|Course Dates||Length||Meeting Times||Status||Format||Instructor(s)||CRN|
|June 21, 2021 - July 02, 20216/21 - 7/02||2 Weeks||M-F 8:30A-11:20A||Course Full, Waitlist Closed||On-Campus||Elska Kaczmarek|
Life is complicated underwater. How do you disappear on a bustling coral reef, “see” in a muddy river bottom, raise offspring in a lake full of predators, or find food at the bottom of the ocean? Only one group of vertebrates has solved all of these questions: fish. Fish have adapted to every known underwater habitat, from the deserts of Death Valley to the ice shelves of Antarctica. Fish can fly, walk on land, play dead, glow in the dark, sense heartbeats buried in the sand, and communicate with hidden messages. No wonder there are more species of fish than there are all other vertebrates combined! This course will explore the many ways fish have adapted to their complex, challenging environments, and how and why biologists study these adaptations.
There are many ways to characterize an animal’s fitness--we will cover physiological, sensory, biomechanical, anatomical, and behavioral adaptations to underwater environments. Students will dissect fish and view museum collections in order to solidify the connections between fish, their adaptations, and their habitats. Outside of class, students will read original research articles to discuss, critique, and build upon these ideas in class, while learning how to approach primary scientific literature. These experiences are intended to spur curiosity and give students the tools to think like evolutionary and organismal biologists: what are interesting questions about adaptations, and what methods can we use to answer them? Ultimately, students will identify an interesting question and design their own (theoretical) experiment to answer it using the modern research methods they learned about throughout the course.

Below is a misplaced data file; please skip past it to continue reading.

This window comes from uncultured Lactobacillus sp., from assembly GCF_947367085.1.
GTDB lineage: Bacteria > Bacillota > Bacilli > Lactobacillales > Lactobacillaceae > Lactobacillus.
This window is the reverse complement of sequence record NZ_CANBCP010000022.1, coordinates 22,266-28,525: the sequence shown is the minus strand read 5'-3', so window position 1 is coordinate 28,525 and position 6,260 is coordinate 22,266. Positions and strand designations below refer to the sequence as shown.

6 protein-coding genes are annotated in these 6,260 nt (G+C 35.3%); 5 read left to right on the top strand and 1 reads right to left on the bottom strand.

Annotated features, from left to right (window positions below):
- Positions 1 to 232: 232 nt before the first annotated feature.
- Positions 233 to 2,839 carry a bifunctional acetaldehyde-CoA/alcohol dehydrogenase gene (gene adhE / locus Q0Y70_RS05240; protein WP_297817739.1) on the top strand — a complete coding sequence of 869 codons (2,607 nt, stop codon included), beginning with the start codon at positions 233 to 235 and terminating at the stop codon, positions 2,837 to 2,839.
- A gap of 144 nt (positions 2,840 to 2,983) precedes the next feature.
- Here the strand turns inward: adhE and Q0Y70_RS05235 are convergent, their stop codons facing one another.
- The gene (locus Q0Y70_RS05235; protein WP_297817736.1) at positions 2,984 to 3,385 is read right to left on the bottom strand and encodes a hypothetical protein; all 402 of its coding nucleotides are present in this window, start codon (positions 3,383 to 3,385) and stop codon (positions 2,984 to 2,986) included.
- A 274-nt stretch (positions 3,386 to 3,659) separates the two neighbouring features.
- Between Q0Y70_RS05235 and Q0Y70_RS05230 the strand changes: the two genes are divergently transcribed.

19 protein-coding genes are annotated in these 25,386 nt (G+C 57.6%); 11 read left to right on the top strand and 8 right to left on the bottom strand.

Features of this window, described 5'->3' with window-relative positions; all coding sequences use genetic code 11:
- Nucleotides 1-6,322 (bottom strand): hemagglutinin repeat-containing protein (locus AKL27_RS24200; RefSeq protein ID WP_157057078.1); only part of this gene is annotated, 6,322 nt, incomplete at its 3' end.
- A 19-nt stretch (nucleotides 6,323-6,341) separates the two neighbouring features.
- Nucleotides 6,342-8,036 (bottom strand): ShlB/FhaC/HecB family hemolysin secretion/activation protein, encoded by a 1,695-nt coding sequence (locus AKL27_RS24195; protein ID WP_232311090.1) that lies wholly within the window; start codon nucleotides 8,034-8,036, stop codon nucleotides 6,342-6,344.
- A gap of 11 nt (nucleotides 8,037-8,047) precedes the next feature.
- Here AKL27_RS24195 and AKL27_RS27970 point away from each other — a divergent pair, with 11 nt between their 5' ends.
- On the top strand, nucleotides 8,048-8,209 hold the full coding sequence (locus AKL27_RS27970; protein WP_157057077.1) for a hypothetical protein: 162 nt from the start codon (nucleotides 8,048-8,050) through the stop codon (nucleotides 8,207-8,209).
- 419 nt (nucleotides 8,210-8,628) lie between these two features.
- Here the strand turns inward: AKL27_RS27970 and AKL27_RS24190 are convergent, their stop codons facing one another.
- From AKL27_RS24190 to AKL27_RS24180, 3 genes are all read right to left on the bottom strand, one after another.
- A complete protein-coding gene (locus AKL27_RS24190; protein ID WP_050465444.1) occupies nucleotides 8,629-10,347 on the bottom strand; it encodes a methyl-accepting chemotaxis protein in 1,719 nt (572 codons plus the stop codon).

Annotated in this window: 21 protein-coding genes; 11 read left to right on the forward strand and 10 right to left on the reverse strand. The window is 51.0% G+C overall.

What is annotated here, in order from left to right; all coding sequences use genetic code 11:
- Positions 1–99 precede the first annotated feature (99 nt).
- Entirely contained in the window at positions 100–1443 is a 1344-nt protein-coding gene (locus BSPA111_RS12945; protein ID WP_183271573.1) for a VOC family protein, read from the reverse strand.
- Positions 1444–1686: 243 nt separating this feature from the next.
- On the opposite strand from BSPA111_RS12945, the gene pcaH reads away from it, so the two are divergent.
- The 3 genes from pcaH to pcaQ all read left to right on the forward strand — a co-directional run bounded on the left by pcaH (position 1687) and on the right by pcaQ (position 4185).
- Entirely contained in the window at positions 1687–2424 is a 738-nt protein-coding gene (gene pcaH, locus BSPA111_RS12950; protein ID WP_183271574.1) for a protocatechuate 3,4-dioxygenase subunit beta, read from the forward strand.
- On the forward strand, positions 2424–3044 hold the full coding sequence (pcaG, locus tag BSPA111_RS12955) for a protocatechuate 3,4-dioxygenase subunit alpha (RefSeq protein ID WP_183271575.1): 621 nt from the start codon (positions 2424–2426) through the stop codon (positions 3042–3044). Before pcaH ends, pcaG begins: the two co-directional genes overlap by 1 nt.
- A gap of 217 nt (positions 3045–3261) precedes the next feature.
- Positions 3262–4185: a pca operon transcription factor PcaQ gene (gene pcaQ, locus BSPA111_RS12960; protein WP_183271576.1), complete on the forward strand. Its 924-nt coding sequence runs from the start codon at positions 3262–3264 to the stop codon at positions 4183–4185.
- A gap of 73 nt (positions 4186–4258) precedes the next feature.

After taking this course, students will be familiar with advanced techniques and resources in organismal biology, including museum specimens, histology, 3D modeling, field surveys, and molecular phylogenetics. They will understand how biologists use these resources to study how natural selection shapes adaptations in physiology, anatomy, and behavior, and learn to think about evolving life as a constantly branching tree, rather than a hierarchy. Students will also learn how to read and critique original research articles in biology and will gain an enduring understanding of science as an active, collaborative, inquisitive process, rather than a static pool of facts.
On-Campus Supplemental Fee: $75
Prerequisites: Students should have an interest in biology. Prior exposure to a basic biology or evolution course is a plus but is not required. Students should be willing to take a hands-on approach in labs, which will include the opportunity to dissect fish and handle museum specimens.